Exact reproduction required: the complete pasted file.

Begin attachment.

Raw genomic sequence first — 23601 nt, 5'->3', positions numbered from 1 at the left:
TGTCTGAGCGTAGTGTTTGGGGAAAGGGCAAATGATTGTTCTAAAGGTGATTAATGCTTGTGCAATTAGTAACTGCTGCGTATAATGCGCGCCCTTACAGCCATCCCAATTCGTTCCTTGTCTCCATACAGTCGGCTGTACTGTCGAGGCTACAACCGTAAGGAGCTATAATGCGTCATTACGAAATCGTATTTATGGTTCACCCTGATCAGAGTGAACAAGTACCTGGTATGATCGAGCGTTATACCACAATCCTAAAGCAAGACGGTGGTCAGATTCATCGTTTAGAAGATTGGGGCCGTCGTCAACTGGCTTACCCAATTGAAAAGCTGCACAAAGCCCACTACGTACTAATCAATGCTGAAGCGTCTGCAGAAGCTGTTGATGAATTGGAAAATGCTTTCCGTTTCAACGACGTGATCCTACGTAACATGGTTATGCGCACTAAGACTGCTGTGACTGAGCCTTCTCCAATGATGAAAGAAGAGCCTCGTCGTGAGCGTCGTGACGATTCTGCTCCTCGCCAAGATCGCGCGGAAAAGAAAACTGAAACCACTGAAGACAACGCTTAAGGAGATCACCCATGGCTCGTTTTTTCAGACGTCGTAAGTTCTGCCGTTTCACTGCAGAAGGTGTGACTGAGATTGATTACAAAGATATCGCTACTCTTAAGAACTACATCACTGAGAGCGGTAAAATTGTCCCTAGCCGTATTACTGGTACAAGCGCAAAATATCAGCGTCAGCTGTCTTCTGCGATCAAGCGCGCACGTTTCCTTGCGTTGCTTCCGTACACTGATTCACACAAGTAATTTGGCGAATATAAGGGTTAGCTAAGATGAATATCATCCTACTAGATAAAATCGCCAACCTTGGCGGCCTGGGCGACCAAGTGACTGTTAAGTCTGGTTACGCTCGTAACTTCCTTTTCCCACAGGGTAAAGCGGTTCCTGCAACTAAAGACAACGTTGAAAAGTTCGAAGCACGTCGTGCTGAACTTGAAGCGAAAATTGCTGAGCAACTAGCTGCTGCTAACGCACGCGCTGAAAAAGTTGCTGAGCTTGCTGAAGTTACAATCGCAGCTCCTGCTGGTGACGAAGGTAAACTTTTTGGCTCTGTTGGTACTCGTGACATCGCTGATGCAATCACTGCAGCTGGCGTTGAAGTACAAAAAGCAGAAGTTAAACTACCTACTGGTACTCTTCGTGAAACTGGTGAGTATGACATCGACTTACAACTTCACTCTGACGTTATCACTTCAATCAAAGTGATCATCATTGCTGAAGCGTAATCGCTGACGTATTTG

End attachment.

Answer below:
Raw genomic sequence first — 23601 nt, 5'->3', positions numbered from 1 at the left:
TGTCTGAGCGTAGTGTTTGGGGAAAGGGCAAATGATTGTTCTAAAGGTGATTAATGCTTGTGCAATTAGTAACTGCTGCGTATAATGCGCGCCCTTACAGCCATCCCAATTCGTTCCTTGTCTCCATACAGTCGGCTGTACTGTCGAGGCTACAACCGTAAGGAGCTATAATGCGTCATTACGAAATCGTATTTATGGTTCACCCTGATCAGAGTGAACAAGTACCTGGTATGATCGAGCGTTATACCACAATCCTAAAGCAAGACGGTGGTCAGATTCATCGTTTAGAAGATTGGGGCCGTCGTCAACTGGCTTACCCAATTGAAAAGCTGCACAAAGCCCACTACGTACTAATCAATGCTGAAGCGTCTGCAGAAGCTGTTGATGAATTGGAAAATGCTTTCCGTTTCAACGACGTGATCCTACGTAACATGGTTATGCGCACTAAGACTGCTGTGACTGAGCCTTCTCCAATGATGAAAGAAGAGCCTCGTCGTGAGCGTCGTGACGATTCTGCTCCTCGCCAAGATCGCGCGGAAAAGAAAACTGAAACCACTGAAGACAACGCTTAAGGAGATCACCCATGGCTCGTTTTTTCAGACGTCGTAAGTTCTGCCGTTTCACTGCAGAAGGTGTGACTGAGATTGATTACAAAGATATCGCTACTCTTAAGAACTACATCACTGAGAGCGGTAAAATTGTCCCTAGCCGTATTACTGGTACAAGCGCAAAATATCAGCGTCAGCTGTCTTCTGCGATCAAGCGCGCACGTTTCCTTGCGTTGCTTCCGTACACTGATTCACACAAGTAATTTGGCGAATATAAGGGTTAGCTAAGATGAATATCATCCTACTAGATAAAATCGCCAACCTTGGCGGCCTGGGCGACCAAGTGACTGTTAAGTCTGGTTACGCTCGTAACTTCCTTTTCCCACAGGGTAAAGCGGTTCCTGCAACTAAAGACAACGTTGAAAAGTTCGAAGCACGTCGTGCTGAACTTGAAGCGAAAATTGCTGAGCAACTAGCTGCTGCTAACGCACGCGCTGAAAAAGTTGCTGAGCTTGCTGAAGTTACAATCGCAGCTCCTGCTGGTGACGAAGGTAAACTTTTTGGCTCTGTTGGTACTCGTGACATCGCTGATGCAATCACTGCAGCTGGCGTTGAAGTACAAAAAGCAGAAGTTAAACTACCTACTGGTACTCTTCGTGAAACTGGTGAGTATGACATCGACTTACAACTTCACTCTGACGTTATCACTTCAATCAAAGTGATCATCATTGCTGAAGCGTAATCGCTGACGTATTTG